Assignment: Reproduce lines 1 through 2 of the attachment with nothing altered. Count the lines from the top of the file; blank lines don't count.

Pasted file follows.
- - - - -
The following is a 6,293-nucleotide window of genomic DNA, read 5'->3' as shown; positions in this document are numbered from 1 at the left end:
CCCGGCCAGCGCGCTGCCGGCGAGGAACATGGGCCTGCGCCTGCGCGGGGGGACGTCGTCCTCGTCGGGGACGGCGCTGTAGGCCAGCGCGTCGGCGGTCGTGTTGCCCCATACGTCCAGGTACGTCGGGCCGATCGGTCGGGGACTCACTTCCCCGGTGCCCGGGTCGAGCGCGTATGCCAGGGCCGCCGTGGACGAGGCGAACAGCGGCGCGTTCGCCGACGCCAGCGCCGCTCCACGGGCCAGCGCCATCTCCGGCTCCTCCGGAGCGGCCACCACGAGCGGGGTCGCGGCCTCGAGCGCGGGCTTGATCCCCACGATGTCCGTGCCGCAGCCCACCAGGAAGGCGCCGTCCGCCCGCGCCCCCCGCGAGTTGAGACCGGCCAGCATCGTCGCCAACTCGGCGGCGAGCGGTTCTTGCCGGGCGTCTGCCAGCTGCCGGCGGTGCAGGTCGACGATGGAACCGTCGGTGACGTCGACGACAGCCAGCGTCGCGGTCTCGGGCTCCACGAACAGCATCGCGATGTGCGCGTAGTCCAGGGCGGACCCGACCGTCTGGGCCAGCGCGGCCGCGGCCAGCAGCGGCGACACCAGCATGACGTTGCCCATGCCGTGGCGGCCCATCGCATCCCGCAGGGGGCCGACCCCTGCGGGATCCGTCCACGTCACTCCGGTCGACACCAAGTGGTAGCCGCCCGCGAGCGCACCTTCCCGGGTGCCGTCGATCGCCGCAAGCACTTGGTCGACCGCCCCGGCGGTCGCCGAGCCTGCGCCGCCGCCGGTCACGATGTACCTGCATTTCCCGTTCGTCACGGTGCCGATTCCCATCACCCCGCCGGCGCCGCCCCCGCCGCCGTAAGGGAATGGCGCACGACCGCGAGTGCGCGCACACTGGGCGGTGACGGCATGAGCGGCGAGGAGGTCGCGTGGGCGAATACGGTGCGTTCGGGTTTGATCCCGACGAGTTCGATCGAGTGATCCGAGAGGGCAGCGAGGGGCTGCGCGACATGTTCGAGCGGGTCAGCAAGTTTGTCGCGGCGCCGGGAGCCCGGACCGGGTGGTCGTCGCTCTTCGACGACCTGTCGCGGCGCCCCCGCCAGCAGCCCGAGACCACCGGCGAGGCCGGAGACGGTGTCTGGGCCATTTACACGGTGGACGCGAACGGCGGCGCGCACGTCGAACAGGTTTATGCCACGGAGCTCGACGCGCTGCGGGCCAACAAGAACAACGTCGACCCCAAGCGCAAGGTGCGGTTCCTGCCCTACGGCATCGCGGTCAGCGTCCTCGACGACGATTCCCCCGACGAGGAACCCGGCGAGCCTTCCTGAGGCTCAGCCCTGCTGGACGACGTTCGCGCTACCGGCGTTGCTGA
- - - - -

The following is a 6,293-nucleotide window of genomic DNA, read 5'->3' as shown; positions in this document are numbered from 1 at the left end:
CCCGGCCAGCGCGCTGCCGGCGAGGAACATGGGCCTGCGCCTGCGCGGGGGGACGTCGTCCTCGTCGGGGACGGCGCTGTAGGCCAGCGCGTCGGCGGTCGTGTTGCCCCATACGTCCAGGTACGTCGGGCCGATCGGTCGGGGACTCACTTCCCCGGTGCCCGGGTCGAGCGCGTATGCCAGGGCCGCCGTGGACGAGGCGAACAGCGGCGCGTTCGCCGACGCCAGCGCCGCTCCACGGGCCAGCGCCATCTCCGGCTCCTCCGGAGCGGCCACCACGAGCGGGGTCGCGGCCTCGAGCGCGGGCTTGATCCCCACGATGTCCGTGCCGCAGCCCACCAGGAAGGCGCCGTCCGCCCGCGCCCCCCGCGAGTTGAGACCGGCCAGCATCGTCGCCAACTCGGCGGCGAGCGGTTCTTGCCGGGCGTCTGCCAGCTGCCGGCGGTGCAGGTCGACGATGGAACCGTCGGTGACGTCGACGACAGCCAGCGTCGCGGTCTCGGGCTCCACGAACAGCATCGCGATGTGCGCGTAGTCCAGGGCGGACCCGACCGTCTGGGCCAGCGCGGCCGCGGCCAGCAGCGGCGACACCAGCATGACGTTGCCCATGCCGTGGCGGCCCATCGCATCCCGCAGGGGGCCGACCCCTGCGGGATCCGTCCACGTCACTCCGGTCGACACCAAGTGGTAGCCGCCCGCGAGCGCACCTTCCCGGGTGCCGTCGATCGCCGCAAGCACTTGGTCGACCGCCCCGGCGGTCGCCGAGCCTGCGCCGCCGCCGGTCACGATGTACCTGCATTTCCCGTTCGTCACGGTGCCGATTCCCATCACCCCGCCGGCGCCGCCCCCGCCGCCGTAAGGGAATGGCGCACGACCGCGAGTGCGCGCACACTGGGCGGTGACGGCATGAGCGGCGAGGAGGTCGCGTGGGCGAATACGGTGCGTTCGGGTTTGATCCCGACGAGTTCGATCGAGTGATCCGAGAGGGCAGCGAGGGGCTGCGCGACATGTTCGAGCGGGTCAGCAAGTTTGTCGCGGCGCCGGGAGCCCGGACCGGGTGGTCGTCGCTCTTCGACGACCTGTCGCGGCGCCCCCGCCAGCAGCCCGAGACCACCGGCGAGGCCGGAGACGGTGTCTGGGCCATTTACACGGTGGACGCGAACGGCGGCGCGCACGTCGAACAGGTTTATGCCACGGAGCTCGACGCGCTGCGGGCCAACAAGAACAACGTCGACCCCAAGCGCAAGGTGCGGTTCCTGCCCTACGGCATCGCGGTCAGCGTCCTCGACGACGATTCCCCCGACGAGGAACCCGGCGAGCCTTCCTGAGGCTCAGCCCTGCTGGACGACGTTCGCGCTACCGGCGTTGCTGA